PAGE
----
So what do we really have here? In effect, this is The Economist saying MMT works, and the processes it describes should, it says, be used to prevent mass joblessness linked to deflation, which it sees as the new risk (with which I agree).
I don’t care about the Phillips Curve. I do care about real people. And I do care that there should be people-centred economic policy making, in which context it is good that The Economist is proposing this.
It’s just a shame that they could not say they were describing a job guarantee through a national investment bank and the processes are described by modern monetary theory. That would have really been useful to the educational goal of the article, but somehow it still seems to be the case that to utter the three letters ‘MMT’ with a positive connotation attached is to ask too much. But that will change.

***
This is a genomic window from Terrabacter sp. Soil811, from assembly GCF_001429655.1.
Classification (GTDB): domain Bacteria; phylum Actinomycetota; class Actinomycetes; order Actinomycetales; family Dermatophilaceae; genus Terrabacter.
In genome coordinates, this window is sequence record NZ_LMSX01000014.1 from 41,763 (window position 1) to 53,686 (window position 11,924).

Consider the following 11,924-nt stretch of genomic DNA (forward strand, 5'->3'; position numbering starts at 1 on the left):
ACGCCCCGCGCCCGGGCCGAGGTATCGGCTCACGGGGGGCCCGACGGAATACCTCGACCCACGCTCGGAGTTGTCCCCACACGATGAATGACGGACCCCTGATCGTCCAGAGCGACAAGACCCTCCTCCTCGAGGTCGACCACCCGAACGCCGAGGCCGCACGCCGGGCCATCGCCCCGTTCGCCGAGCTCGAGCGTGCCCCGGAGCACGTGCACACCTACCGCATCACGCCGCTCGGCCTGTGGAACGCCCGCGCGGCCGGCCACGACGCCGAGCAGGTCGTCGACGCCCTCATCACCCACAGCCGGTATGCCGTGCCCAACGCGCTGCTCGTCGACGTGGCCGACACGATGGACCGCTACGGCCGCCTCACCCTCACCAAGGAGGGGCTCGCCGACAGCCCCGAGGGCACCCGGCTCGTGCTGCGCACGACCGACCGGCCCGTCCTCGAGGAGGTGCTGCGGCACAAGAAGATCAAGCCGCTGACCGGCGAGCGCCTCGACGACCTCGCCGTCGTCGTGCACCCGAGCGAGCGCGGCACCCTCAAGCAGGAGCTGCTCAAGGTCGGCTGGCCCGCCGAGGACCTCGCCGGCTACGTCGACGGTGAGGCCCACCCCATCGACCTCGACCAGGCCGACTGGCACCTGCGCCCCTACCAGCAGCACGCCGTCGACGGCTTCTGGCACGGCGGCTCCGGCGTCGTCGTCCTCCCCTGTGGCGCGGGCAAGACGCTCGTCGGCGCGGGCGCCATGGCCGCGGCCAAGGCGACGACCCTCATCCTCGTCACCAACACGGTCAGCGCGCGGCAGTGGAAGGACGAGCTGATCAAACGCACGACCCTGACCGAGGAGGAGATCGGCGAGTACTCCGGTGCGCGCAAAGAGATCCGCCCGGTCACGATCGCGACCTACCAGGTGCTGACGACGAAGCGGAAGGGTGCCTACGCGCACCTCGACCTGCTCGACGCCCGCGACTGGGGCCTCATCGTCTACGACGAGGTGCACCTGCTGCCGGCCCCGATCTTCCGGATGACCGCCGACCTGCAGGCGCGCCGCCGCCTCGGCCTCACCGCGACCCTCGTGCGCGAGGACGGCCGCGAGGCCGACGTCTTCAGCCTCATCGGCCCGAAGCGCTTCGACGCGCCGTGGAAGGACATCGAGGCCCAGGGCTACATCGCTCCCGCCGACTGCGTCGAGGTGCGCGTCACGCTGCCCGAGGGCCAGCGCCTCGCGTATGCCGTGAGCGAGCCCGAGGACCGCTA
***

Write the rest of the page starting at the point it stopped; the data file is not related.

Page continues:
Actually, what they’re saying is that monetisation of fiscal policy can work in avoiding deflation. Something which even Milton Friedman would agree with – he did indeed talk of helicopter money.
OK, cool. And the point of calling it monetisation of fiscal policy, not MMT, is that the first phrase also comes freighted with all the examples of where it has gone wrong – Weimar, Venezuela, Argentina several times, Zimbabwe – which is indeed rather useful when we’ve the loons declaring MMT to be the bees knees with no downsides at all.